Two films feature John Wayne, one being the opening-night selection introduced by Scorsese, Wake of the Red Witch. Directed by Edward Ludwig (whose 1956 Flame of the Islands is also in the series), it was made during Wayne’s annus mirabilis of 1948, when the other three films with his name on the marquee were Fort Apache, Three Godfathers, and Red River. Like the Hawks film from that crop, Wake of the Red Witch, set in the South Seas in the 1860s, casts Wayne as a heavy, or so it appears it at first. He plays Captain Rall, a hard-drinking, foul-tempered, and violent commander who scuttles his own ship, seemingly so he can go back and steal the fortune in gold bullion it was carrying. It’s more complicated than that, of course — immensely so, as a flashback-tangled plot reveals it’s all part of Rall’s rivalry with Mayrant Sidneye (Luther Adler) for the love of Angelique (Gail Russell).

Wayne played a number of morally ambiguous characters throughout his career, but he didn’t get many movies that foreground a love story as much as this one. Rall’s passion for Angelique (and Wayne’s chemistry with Russell) drives what is a romantic tragedy as much as an adventure story. (“Underrated” is what Wayne biographer Scott Eyman calls Wake.) It had higher production values than the usual Republic adventure, and for Wayne, its emotional importance must have been significant. He named his production company, Batjac, after the trading company in the movie, and after he was diagnosed with and beat cancer the first time in 1964, he began to call the disease “the red witch.”

Much less lavish, but nearly as interesting, is Three Faces West, a Wayne starrer from 1940 that explicitly links the fate of European refugees from the Nazis (played by Sigrid Gurie and an accent-wielding Charles Coburn) and the residents of a Dust Bowl–ravaged farming town in North Dakota. The cinematographer was John Alton, hence some superbly lit dust storms, both day and night. The director was Bernard Vorhaus, who ran afoul of the House Un-American Activities Committee in 1951 (fellow director Edward Dmytryk was one of the ones who fingered him) and spent the rest of his career in Europe, becoming an early mentor to David Lean. The screenwriter was Samuel Ornitz, an outspoken communist and one of the original Hollywood Ten. It’s startling, to say the least, to see John Wayne playing a farmer with such left-wing sympathies. His character fights local anti-immigrant sentiment to get the refugees settled and urges a type of collectivization to undo the damage to what he calls, in his inimitable drawl, “a little ol’ gal we been kickin’ in the teeth — Mother Nature.” Eventually he leads his neighbors west to farm land given to them via a government dam project.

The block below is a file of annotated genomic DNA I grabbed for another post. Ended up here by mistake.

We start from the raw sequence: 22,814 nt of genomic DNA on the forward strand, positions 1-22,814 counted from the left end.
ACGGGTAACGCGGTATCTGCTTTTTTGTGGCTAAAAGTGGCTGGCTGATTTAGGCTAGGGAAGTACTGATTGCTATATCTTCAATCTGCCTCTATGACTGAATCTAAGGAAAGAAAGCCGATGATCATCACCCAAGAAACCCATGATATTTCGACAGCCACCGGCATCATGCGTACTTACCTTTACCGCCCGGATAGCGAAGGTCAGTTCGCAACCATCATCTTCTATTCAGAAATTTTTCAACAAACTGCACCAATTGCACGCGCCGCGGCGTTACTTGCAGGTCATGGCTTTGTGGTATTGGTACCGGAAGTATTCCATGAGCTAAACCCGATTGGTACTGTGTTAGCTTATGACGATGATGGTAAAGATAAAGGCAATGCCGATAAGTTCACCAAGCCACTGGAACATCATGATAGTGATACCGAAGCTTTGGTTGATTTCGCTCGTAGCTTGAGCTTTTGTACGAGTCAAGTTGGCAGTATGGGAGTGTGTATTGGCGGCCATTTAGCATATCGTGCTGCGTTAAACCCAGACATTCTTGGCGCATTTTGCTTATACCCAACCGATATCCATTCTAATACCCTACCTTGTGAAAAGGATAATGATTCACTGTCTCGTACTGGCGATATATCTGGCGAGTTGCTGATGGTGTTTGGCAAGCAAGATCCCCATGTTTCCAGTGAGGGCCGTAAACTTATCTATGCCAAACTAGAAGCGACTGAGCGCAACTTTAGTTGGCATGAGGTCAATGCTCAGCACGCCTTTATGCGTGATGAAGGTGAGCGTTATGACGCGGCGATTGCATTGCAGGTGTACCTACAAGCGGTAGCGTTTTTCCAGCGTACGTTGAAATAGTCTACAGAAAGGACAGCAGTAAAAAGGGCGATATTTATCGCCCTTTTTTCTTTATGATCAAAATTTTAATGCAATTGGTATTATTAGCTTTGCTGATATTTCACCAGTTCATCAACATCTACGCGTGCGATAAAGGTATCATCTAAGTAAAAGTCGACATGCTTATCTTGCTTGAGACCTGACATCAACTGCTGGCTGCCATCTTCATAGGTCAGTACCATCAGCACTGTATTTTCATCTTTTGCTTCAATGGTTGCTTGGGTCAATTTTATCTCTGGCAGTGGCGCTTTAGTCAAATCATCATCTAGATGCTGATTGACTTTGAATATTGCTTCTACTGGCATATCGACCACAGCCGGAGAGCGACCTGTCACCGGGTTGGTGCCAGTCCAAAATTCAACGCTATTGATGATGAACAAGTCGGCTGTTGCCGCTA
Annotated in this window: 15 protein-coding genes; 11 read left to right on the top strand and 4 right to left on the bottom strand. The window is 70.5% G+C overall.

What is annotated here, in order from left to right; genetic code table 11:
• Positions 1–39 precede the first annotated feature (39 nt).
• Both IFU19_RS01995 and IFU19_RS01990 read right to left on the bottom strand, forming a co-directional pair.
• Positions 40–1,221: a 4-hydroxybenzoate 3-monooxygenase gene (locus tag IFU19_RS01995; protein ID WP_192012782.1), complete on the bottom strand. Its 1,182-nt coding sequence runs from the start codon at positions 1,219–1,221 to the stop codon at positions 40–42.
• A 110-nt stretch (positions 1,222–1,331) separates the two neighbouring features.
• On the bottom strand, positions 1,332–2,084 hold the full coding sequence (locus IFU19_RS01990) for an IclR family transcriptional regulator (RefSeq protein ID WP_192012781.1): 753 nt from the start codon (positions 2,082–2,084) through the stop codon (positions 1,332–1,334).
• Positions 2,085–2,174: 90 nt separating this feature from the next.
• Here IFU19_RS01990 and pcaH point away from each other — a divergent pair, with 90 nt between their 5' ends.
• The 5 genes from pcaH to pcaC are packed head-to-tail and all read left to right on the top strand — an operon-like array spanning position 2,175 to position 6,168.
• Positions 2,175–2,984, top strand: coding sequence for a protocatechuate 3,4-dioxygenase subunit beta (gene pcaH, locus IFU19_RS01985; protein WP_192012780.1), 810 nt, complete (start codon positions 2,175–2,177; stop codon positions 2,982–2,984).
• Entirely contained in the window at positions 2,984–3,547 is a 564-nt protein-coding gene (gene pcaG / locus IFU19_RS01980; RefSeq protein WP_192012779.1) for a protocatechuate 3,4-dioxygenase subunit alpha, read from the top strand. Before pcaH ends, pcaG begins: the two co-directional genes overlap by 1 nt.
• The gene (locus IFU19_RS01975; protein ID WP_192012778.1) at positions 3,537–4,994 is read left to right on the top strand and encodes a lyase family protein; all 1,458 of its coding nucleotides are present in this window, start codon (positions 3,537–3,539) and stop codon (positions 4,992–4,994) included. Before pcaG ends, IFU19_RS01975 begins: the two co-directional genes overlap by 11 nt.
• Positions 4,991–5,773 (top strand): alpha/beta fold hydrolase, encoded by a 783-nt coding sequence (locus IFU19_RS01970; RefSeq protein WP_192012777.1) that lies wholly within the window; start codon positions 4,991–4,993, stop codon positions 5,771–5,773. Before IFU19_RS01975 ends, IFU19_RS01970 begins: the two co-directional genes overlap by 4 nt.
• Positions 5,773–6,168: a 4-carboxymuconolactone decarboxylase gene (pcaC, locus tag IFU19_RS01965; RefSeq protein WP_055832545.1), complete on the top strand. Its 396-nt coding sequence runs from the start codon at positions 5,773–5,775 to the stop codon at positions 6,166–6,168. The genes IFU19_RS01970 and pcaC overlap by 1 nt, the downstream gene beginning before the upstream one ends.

Moonrise, the one incontestable masterpiece in the series, is set in a richly shadowed and spooky South of glittering swamps and abandoned houses, all of it created on Republic sets. Danny (Dane Clark), the doom-haunted son of a father hanged for murder, kills a rich bully (Lloyd Bridges) essentially in self-defense. But traumatized Danny, convinced no one will believe a murderer’s offspring, hides the body in the swamp and goes back to a waterside dance club to continue his courtship of the kind, ethereal Gilly (Gail Russell). Moonrise isn’t really film noir — it takes the humanist point of view that criminals are not born, they’re made, and can be unmade — but it boasts some of the most gorgeous noir cinematography of the era, via John L. Russell. And though Moonrise certainly isn’t a horror movie, it has several genuinely frightening moments, including a jolter of an opening. Directed by Frank Borzage in 1948, this film is a tribute to the way originality could flower at Republic.

Then there’s Fair Wind to Java (1953), described by at least one critic as “the ultimate B-picture” (and once you’ve seen it, that’s hard to dispute). Vera Hruba Ralston often cited Fair Wind as her favorite movie. The Czech former figure skater’s casting as a Balinese dancer named Kim Kim (“My father was white,” the character explains casually) is the strangest in the movie, which is saying something when you have Fred MacMurray as a hard-bitten sea captain named Boll; Virginia Brissac (the grandmother in Rebel Without a Cause) as Kim Kim’s Balinese mother; and English stage veteran Robert Douglas as Pulo Besar, the masked Australian-Dutch pirate. Yet Ralston gives this role all she’s got, whether she’s warning of the wrath of Vishnu or sneaking on deck for a breath of fresh air, with disastrous results. Scorsese has often spoken of his fondness for Fair Wind — and indeed, it is hugely enjoyable in its crazy way, graced by an eye-searing Trucolor palette, barreling plot developments, indifference to plausibility, and dialogue like “It’s a little island called Krakatoa. No one’s ever heard of it!” Republic poured a lot of money into the film (a rarity), and it shows, especially in the volcanic finale, an outstanding example of the era’s special effects.

Fred MacMurray co-stars in "Fair Wind to Java" with Vera Ralston, the wife of Republic Pictures chief Herbert J. Yates.PHOTOFEST